Bulawayo is in Marfa working on a manuscript and is the author of the acclaimed 2013 novel We Need New Names. It’s the story of a young girl navigating a fragile and violent life in Zimbabwe. We follow her journey to the United States, where life isn’t everything she had hoped it would be.
They discuss the novel and Bulawayo’s fluid notion of “home.”
On this episode, we highlight some of our favorite 2019 interviews for a special Fall Membership Drive edition of West Texas Talk.
First, Diana Nguyen talks to archaeologist David Keller about his book, In The Shadow Of The Chinatis. Keller dives into the history of the early ranchers who settled the area and examines the forces that changed the region over the last hundred years.
Later on the show, Nguyen talks to Cassandro el exótico.
The El Paso-based luchador has been wrestling for over thirty years and learned to fight across the border in Ciudad Juarez as a teennager. Cassandro’s collected multiple championship titles throughout his career and blazed trails as one of lucha libre’s first openly gay wrestlers.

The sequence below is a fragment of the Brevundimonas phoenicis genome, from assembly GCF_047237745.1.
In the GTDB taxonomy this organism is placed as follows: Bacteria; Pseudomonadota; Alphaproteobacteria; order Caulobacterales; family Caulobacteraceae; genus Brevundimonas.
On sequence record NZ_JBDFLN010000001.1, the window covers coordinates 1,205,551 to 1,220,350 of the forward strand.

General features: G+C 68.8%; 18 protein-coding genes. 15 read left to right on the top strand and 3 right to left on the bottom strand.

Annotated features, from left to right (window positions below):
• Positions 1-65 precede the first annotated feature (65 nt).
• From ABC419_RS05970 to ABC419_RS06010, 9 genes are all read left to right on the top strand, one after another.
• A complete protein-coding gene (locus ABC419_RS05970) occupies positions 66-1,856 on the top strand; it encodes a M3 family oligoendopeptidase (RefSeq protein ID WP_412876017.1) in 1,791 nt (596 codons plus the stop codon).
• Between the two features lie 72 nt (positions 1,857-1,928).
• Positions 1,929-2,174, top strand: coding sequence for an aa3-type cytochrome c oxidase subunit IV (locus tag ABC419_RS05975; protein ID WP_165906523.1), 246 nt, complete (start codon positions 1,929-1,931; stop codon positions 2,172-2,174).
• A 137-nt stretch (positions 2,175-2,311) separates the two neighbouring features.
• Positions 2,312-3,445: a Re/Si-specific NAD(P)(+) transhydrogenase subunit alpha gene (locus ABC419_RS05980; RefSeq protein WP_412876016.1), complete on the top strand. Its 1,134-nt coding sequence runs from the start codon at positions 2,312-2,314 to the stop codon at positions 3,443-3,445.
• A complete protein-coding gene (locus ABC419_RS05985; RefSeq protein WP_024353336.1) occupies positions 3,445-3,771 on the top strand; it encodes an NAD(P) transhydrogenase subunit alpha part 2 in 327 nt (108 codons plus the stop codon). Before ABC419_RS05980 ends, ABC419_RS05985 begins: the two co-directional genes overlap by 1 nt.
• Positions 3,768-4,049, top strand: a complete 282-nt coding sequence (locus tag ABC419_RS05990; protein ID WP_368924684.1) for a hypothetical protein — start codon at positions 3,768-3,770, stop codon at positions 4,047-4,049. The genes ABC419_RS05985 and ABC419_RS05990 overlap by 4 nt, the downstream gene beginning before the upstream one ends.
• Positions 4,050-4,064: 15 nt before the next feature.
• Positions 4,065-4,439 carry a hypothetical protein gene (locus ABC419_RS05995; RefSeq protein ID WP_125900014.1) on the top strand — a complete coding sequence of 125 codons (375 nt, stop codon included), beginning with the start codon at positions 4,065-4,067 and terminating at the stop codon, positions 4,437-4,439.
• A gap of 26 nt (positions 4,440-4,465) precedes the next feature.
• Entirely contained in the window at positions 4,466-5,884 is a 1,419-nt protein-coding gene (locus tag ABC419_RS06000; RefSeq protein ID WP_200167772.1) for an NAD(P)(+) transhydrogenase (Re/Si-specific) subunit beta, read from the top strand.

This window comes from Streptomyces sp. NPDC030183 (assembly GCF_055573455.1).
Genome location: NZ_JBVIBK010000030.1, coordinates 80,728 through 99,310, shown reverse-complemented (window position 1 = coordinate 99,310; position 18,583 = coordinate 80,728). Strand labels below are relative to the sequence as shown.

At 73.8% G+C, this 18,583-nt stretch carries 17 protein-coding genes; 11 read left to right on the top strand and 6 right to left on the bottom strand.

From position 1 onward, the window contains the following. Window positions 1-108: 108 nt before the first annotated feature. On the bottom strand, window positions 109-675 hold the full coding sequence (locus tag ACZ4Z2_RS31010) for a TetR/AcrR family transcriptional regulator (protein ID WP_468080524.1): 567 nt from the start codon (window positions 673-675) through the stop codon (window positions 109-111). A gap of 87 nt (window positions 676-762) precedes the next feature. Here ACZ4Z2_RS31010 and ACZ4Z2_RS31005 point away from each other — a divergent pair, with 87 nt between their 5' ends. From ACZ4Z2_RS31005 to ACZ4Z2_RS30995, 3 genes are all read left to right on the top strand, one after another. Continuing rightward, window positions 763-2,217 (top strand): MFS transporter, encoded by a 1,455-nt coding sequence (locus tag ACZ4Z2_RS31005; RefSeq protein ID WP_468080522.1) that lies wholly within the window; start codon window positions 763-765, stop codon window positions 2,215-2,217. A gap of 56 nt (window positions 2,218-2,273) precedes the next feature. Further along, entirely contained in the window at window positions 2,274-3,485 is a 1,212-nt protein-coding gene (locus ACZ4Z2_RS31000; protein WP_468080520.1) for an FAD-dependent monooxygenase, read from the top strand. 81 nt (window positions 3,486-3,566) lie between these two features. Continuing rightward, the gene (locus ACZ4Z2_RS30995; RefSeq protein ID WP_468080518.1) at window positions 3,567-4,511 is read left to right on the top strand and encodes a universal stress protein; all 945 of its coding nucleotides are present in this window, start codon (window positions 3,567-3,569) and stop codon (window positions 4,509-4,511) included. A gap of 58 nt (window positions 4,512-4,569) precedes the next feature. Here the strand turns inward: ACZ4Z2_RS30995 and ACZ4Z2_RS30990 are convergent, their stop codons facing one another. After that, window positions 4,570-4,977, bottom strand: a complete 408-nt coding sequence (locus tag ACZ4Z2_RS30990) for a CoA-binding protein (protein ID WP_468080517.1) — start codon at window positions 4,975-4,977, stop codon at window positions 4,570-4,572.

Armendariz is the subject of Marie Losier’s 2018 documentary, Cassandro, the Exotico!
For today’s show, we’re highlighting voices from Presidio to celebrate of the launch our newest broadcast frequency —KOJP 95.3 FM.
Diana Nguyen talks to Luis Armendariz, a 75-year-old Presidio resident who’s spent the majority of his life in West Texas. He was the former superintendent of Big Bend Ranch State Park and took over managing the Presidio Lumber Yard — the Armendariz family business — after he retired from Texas Parks and Wildlife.
They discuss his life and family history.
Later in the show, Diana Nguyen speaks to Ojinaga-based musician Molly Rodriguez.
She plays across West Texas with Mariachi Santa Cruz and The Resonators. (Her parents, John and Lucy Ferguson, are bandmates in both outfits.)
On top of playing gigs, she’s busy teaching band in Presidio and making her own music, sometimes collaborating with her younger brother FullyMaxxed.
Nguyen talks to Rodriguez talks about growing up in Presidio, what it’s like to split time between two countries, and her music.
Diana Nguyen speaks to Jim Martinez and Mary Lou Saxon about the book Marfa Garden. The project is a collaboration with their friends, Jim Fissell, and Martha Hughes, that showcases the beauty and variety of native plants of the Big Bend.
The book includes a selection of vines, grasses, trees, herbs, shrubs, cacti and succulents that can be found in the Chihuahuan Desert.
Andy Stack of Joyero
Later on the show, Nguyen speaks to musician Andy Stack. The former Marfa resident is one half of the band Wye Oak and plays with EL VY and Lambchop.
Most recently, Stack embarked on a solo project under the Joyero moniker. His newest record, Release the Dogs, was written in Marfa and came out via Merge Records in late August.